Facebook A/B Testing

Posted by Cindy Le on

facebook a/b testing

Marketing a business in this digital age may often seem daunting, but in reality, digitization makes marketing easier than ever, especially with tools like Facebook’s split testing. Previously it was extremely difficult to analyze which of your advertisement was gathering the most profit for you, and which one needed to be stopped. Let us teach you the basics of A/B testing and how it can greatly benefit your business!

What exactly is A/B testing?

Split testing or A/B testing is a Facebook Advertising feature that collects statistics on your different advertisement tests and compares them against each other to find out which of them yielded a benefit for your strategy and which one was inefficient.

A/B testing gives accurate results and is easy to implement. Furthermore, it can be used for testing anything, whether it’s determining which images/creatives work best, to which call to action plan attracts a greater audience, etc.

A/B testing is a very important tool for marketers. It has proven to greatly increase ROI, often in the 10x range, and not only that, but it helps businesses determine what their target audience prefers to see as well as how different variations like color schemes and images affect the consumer response to ads.

Steps to take for the most successful Facebook A/B testing:

1. Test a single variable:

It is very easy to get carried away with split testing, creating vastly different ads and then comparing them to each other. That makes it difficult for you to determine which factor contributed towards the success of that advertisement.

Instead, when creating an A/B test, your ads should be almost identical to each other with the exception of one major variable. Doing so will make analyzing which creative strategy was the most successful for you, easier.

2. Use multiple ad sets:

There are two ways to place an ad on Facebook - you can either place all your ad variations within one ad set, or you can place them under separate ad set. Going the ‘separate’ route is the better choice as this gives a more comprehensive comparison which makes it easier to clearly identify which ad is more successful.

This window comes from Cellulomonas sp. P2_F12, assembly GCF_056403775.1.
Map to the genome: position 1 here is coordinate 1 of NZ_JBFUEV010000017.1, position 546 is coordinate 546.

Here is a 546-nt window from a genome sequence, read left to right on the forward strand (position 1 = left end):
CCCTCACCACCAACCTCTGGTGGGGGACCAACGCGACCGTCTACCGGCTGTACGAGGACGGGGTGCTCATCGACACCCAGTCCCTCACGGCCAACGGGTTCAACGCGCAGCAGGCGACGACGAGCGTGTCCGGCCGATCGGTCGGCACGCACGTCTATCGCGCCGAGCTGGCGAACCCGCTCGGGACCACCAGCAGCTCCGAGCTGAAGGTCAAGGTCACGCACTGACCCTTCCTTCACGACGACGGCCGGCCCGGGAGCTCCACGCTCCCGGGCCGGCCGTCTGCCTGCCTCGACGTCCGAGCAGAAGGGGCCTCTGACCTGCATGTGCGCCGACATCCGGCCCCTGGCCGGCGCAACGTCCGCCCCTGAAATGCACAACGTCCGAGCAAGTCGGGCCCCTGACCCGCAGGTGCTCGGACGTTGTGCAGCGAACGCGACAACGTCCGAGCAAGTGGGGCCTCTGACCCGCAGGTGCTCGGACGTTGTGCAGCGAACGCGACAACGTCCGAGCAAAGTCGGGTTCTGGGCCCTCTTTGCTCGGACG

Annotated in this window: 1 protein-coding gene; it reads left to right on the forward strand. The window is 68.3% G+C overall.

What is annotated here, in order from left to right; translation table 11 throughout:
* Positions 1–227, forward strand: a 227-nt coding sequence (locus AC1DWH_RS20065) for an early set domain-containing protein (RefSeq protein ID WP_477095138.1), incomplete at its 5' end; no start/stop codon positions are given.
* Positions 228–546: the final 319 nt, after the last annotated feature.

3. Use the right audience:

Ideally, you should have a large enough audience for these tests, which are demographically accurate for your marketing campaign. If your target audience is too small, you will not be able to gather the most accurate representation.

However, make sure that the audience you are using for these tests is different than your other Facebook campaigns, or it might lead to biased results.

4. Set the most accurate time duration:

When creating a split test, you must always remember that you need to give just enough time for your ad test to run so that it reaches your intended audience. But it shouldn’t carried out for such a long time that it becomes repetitive and a waste to your budget.

The ideal time duration your ad test should run for lies between 4-14 days, after which you should have enough results to make your conclusions.

5. Create a budget:

Before you start creating ad tests, allocate a proper, well-thought out budget. Ad testing can easily get very costly if it’s not handled efficiently.

Therefore, always plan ahead, and be prepared for your estimated budget to exceed as well once your ad tests start rolling.

6. Stop the losing ads:

As time goes by, you will be able to easily identify which of the ad tests are winning and which are losing. Once you have identified those, you should stop the ads which didn’t gather the success other ads did, as continuing them would just be a burden on your budget as you work to grow your business.

Keep removing the ads which aren’t winning until you end up with the final ad which performed the best in you’re A/B testing, and use your newfound learnings to strategize your future marketing strategies.

Wrapping It Up

Knowing the proper way to use the Facebook A/B testing tool can offer a lot of benefits to your growth. However, remember to be patient when it comes to collecting proper data and learning from trial-and-error.


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1 comment


  • Very cool info… more please ;)

    Dune on

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